Tuesday, 7 October 2008

Comanchero Rendezvous

as by Mark Bannerman
A Black Horse Western from Hale, 1999

Major John Willard is sent on a special mission by the president himself. This will take him to the Staked Plains of Texas, a region both repellent and menacing, a land of death inhabited by Indians and outlaws. Well hidden within its wildest depths is the stronghold of an embittered band of ex-Confederates. Even though the Civil War is over they continue to fight on by inciting the Indians to attack the Federal Army. Willard’s mission is to bring peace to the region.

This author (Anthony Lewing writing as Mark Bannerman) doesn’t believe in making life easy for his hero, even before the mission has hardly begun the complications set in. It seems that people other than the president have an interest in the outcome of Willard’s mission, such as Edward Sanderson and his mysterious jade-eyed daughter Lauretta, and soon he’s plunged into a world of dark secrets that make this book compelling reading.

Willard isn’t the perfect hero either; he makes mistakes, bad mistakes, which put both his mission and life on the line more than once. It’s also good to see that the usual hero meets girl and they fall in love and live happily ever after doesn’t turn out that way which adds to the elements of surprise and twists and turns of the story.

Interesting to see that the author includes quite a lot of wildlife in his descriptive paragraphs, such as moths and bats, something that many authors seem to overlook.

Another great read from an author that is fast becoming one of my favourites from the Black Horse stable.

5 comments:

ARCHAVIST said...

I've not read this guy but I'm ordering this from Amazon.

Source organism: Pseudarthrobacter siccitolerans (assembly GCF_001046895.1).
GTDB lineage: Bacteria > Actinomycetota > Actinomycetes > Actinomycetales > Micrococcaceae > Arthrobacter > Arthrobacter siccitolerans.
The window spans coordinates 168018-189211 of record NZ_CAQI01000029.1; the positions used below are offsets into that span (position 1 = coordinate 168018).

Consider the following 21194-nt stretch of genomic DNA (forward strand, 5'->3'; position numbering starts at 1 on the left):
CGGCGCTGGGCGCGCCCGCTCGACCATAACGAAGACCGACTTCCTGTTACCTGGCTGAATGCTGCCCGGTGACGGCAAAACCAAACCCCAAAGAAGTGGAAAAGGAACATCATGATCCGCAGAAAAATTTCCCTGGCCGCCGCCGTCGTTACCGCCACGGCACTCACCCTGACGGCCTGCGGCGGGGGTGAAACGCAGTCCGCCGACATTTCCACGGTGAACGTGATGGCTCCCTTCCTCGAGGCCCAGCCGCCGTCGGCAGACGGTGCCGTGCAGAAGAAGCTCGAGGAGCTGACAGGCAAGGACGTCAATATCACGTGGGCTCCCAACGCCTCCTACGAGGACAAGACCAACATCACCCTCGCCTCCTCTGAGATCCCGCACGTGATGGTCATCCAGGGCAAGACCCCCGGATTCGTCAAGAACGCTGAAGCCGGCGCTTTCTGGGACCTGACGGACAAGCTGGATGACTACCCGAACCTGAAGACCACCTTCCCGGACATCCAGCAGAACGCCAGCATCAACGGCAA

Chap O'Keefe said...

From the review, this one sounds like it was well researched, but in 2005, Mike Linaker drew my attention to an article in Writers' Forum magazine by this author. Bannerman reckoned the beginner should do research last and it should be pasted in from Google,increasing the finished book's length by about 10 per cent.

I wasn't the only writer astonished by the advice. If Bannerman does use the method himself, it doesn't show!

It might produce acceptable results for minor items, like detail of a firearm. But most importantly, I still believe the "big picture" research affecting whether a story is feasible -- are the dates right, what was geographically and historically possible -- has to be done at the outset.

It was also Bannerman who said a BHW central character must always be male and chapters must be of similar lengths. Now these are definitely "rules" that can be broken. Keep on showing 'em, Misfit Lil!

Steve M said...

Interesting comments there Keith, and I find it hard to believe anyone can write and do the research after.

If you click on the Label for Mark Bannerman you'll find another book I've reviewed; Benders Boot. I can't believe he wrote this before doing research as how would he have known how the killings were carried out? How many the family numbered? Ete etc.

I know you've written that he said the beginner - and he wasn't when he wrote Benders Boot - but I'd have thought you could have to end up re-writing half the book to fit whatever your research turns up. Seems to me the obvious way would be to do your research first.

Ray said...

I like Mark Bannerman's books - I've not got any but borrowed a few from the library.
Research is essential - and there are those who do include flora and fauna but only to enhance the scenery. It gives me, as a reader, a sense of place.
If I wrote a book set in 1876 and my character handed over a wanted man to Wild Bill Hickock in Abilene - I guess there would be a lot of people on my neck about that.
Well, that's my two pence.

mark bannerman said...

I am the author Mark Bannerman and am glad my Westerns have been enjoyed. I am however annoyed that comments have been attributed to me that I have never made. I would not dream of leaving my research until the end of my books. I research before and as I write my novels. Nor have I said that BHW central characters must always be male. I had a heroine in RENEGADE ROSE. I shall be obliged if readers will ignore the comments made by Chap O'Keefe.